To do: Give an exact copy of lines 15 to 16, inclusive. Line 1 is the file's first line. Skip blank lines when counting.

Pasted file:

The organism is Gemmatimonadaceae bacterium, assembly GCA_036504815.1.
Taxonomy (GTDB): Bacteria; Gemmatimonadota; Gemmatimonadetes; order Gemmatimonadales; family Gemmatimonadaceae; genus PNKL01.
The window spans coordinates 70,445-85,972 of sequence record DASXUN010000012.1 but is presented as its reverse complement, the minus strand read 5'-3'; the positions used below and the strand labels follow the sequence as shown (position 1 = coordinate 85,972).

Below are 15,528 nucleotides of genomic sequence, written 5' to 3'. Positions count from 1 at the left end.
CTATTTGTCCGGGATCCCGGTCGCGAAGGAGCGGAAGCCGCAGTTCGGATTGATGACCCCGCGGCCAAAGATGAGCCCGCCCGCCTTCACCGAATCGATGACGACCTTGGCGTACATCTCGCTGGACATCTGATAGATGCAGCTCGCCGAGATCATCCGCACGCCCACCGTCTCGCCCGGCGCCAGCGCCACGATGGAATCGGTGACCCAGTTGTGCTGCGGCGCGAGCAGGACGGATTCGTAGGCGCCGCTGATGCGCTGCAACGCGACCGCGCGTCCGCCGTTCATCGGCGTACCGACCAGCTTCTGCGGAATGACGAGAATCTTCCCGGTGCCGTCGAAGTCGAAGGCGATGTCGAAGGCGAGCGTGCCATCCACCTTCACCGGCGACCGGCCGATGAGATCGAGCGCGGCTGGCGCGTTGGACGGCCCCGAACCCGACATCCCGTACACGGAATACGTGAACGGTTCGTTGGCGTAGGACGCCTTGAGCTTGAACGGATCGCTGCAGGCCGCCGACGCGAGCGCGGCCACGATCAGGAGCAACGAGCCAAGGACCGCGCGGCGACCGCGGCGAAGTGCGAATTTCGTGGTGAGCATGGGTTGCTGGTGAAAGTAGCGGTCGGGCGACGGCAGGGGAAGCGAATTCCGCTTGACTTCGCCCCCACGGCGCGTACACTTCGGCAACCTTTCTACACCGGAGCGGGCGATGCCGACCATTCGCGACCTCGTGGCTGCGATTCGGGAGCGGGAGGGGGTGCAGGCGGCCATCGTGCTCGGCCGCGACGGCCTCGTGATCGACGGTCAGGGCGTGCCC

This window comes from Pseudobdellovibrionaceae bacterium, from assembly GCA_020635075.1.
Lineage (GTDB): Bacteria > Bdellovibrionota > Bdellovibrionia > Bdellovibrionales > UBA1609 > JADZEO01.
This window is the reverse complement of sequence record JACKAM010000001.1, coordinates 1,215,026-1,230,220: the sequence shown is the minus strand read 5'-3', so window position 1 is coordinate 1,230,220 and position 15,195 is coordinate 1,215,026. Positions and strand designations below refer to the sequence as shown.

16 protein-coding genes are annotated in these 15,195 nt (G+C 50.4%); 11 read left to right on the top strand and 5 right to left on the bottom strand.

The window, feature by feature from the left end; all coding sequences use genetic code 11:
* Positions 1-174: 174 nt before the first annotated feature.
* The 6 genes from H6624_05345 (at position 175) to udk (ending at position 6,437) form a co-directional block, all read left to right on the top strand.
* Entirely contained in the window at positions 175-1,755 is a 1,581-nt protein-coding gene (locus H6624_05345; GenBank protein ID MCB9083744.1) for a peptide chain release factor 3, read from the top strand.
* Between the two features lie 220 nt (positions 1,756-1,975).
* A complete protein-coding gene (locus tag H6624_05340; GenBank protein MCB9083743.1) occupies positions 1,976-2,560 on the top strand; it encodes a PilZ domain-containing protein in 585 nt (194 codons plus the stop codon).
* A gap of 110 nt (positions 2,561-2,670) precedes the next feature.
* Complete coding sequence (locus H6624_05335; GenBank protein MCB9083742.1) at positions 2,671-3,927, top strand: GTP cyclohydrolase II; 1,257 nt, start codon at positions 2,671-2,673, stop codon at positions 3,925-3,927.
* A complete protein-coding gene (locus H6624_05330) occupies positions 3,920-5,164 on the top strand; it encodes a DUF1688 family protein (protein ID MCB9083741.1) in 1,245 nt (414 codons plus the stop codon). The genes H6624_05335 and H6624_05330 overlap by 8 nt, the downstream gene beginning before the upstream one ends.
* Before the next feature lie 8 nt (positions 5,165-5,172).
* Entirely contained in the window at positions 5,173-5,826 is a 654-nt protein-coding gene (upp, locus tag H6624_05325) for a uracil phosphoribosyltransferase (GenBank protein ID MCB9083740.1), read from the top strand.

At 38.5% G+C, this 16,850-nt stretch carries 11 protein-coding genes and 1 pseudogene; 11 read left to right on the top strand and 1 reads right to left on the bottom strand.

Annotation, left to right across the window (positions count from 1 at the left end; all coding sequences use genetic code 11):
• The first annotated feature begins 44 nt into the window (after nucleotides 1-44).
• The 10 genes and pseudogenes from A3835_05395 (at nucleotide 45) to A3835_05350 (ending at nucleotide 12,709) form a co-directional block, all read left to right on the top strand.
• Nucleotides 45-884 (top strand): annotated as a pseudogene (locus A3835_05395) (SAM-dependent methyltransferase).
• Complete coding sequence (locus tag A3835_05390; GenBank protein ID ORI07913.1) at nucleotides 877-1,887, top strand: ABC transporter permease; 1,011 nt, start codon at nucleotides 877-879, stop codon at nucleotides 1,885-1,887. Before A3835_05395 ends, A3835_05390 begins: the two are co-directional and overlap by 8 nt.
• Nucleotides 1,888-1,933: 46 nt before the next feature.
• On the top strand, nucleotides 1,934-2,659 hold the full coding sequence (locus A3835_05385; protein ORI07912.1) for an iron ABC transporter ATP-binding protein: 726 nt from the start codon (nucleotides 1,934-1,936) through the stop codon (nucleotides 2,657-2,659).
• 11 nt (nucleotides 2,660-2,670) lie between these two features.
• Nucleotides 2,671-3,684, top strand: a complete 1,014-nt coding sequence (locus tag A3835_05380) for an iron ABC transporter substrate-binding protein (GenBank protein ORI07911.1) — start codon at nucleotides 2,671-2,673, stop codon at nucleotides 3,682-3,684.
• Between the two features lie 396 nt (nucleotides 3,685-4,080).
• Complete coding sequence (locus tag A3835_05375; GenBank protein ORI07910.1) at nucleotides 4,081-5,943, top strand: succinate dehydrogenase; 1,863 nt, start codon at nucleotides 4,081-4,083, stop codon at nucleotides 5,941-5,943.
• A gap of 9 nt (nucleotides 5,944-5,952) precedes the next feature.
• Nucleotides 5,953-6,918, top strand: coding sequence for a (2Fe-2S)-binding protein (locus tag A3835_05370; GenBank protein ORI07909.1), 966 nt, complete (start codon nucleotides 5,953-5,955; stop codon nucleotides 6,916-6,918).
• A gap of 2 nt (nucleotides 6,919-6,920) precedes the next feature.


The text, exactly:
* A complete protein-coding gene (locus tag H6624_05340; GenBank protein MCB9083743.1) occupies positions 1,976-2,560 on the top strand; it encodes a PilZ domain-containing protein in 585 nt (194 codons plus the stop codon).
* A gap of 110 nt (positions 2,561-2,670) precedes the next feature.